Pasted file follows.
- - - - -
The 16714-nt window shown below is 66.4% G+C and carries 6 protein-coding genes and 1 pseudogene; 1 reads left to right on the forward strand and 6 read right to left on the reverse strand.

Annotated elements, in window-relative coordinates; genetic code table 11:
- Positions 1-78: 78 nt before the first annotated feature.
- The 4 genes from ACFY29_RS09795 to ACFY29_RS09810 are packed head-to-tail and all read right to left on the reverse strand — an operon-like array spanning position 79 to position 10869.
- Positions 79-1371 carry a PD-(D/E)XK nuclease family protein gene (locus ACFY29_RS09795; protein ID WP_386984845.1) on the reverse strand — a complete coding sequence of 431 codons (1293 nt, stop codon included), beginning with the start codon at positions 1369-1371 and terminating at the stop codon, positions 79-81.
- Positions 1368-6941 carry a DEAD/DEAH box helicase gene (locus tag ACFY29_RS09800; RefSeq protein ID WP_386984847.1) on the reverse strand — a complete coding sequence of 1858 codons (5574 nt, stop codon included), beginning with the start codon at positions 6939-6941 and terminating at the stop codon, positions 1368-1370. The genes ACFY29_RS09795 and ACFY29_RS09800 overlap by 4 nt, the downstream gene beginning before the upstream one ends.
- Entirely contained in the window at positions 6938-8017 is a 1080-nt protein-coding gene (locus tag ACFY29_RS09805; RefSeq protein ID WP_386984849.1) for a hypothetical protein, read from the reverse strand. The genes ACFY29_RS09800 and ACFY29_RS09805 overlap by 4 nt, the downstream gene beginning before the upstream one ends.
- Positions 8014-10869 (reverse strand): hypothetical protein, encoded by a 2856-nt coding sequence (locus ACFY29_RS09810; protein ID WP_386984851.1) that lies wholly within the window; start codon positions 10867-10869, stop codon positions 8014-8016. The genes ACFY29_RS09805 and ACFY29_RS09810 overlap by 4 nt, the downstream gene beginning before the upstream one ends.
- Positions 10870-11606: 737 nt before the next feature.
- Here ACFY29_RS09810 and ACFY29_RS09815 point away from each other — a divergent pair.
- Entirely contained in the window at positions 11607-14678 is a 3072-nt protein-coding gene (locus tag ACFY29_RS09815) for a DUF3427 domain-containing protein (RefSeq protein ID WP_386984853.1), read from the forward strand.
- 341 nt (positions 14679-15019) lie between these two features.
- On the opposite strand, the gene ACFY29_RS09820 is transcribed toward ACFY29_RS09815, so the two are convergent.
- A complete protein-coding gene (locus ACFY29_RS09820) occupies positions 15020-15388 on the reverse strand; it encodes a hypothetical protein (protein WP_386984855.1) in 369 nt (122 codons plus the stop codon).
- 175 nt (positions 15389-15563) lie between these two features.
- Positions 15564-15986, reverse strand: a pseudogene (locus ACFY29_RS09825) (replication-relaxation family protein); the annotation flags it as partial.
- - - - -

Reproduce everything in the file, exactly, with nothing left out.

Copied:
The 16714-nt window shown below is 66.4% G+C and carries 6 protein-coding genes and 1 pseudogene; 1 reads left to right on the forward strand and 6 read right to left on the reverse strand.

Annotated elements, in window-relative coordinates; genetic code table 11:
- Positions 1-78: 78 nt before the first annotated feature.
- The 4 genes from ACFY29_RS09795 to ACFY29_RS09810 are packed head-to-tail and all read right to left on the reverse strand — an operon-like array spanning position 79 to position 10869.
- Positions 79-1371 carry a PD-(D/E)XK nuclease family protein gene (locus ACFY29_RS09795; protein ID WP_386984845.1) on the reverse strand — a complete coding sequence of 431 codons (1293 nt, stop codon included), beginning with the start codon at positions 1369-1371 and terminating at the stop codon, positions 79-81.
- Positions 1368-6941 carry a DEAD/DEAH box helicase gene (locus tag ACFY29_RS09800; RefSeq protein ID WP_386984847.1) on the reverse strand — a complete coding sequence of 1858 codons (5574 nt, stop codon included), beginning with the start codon at positions 6939-6941 and terminating at the stop codon, positions 1368-1370. The genes ACFY29_RS09795 and ACFY29_RS09800 overlap by 4 nt, the downstream gene beginning before the upstream one ends.
- Entirely contained in the window at positions 6938-8017 is a 1080-nt protein-coding gene (locus tag ACFY29_RS09805; RefSeq protein ID WP_386984849.1) for a hypothetical protein, read from the reverse strand. The genes ACFY29_RS09800 and ACFY29_RS09805 overlap by 4 nt, the downstream gene beginning before the upstream one ends.
- Positions 8014-10869 (reverse strand): hypothetical protein, encoded by a 2856-nt coding sequence (locus ACFY29_RS09810; protein ID WP_386984851.1) that lies wholly within the window; start codon positions 10867-10869, stop codon positions 8014-8016. The genes ACFY29_RS09805 and ACFY29_RS09810 overlap by 4 nt, the downstream gene beginning before the upstream one ends.
- Positions 10870-11606: 737 nt before the next feature.
- Here ACFY29_RS09810 and ACFY29_RS09815 point away from each other — a divergent pair.
- Entirely contained in the window at positions 11607-14678 is a 3072-nt protein-coding gene (locus tag ACFY29_RS09815) for a DUF3427 domain-containing protein (RefSeq protein ID WP_386984853.1), read from the forward strand.
- 341 nt (positions 14679-15019) lie between these two features.
- On the opposite strand, the gene ACFY29_RS09820 is transcribed toward ACFY29_RS09815, so the two are convergent.
- A complete protein-coding gene (locus ACFY29_RS09820) occupies positions 15020-15388 on the reverse strand; it encodes a hypothetical protein (protein WP_386984855.1) in 369 nt (122 codons plus the stop codon).
- 175 nt (positions 15389-15563) lie between these two features.
- Positions 15564-15986, reverse strand: a pseudogene (locus ACFY29_RS09825) (replication-relaxation family protein); the annotation flags it as partial.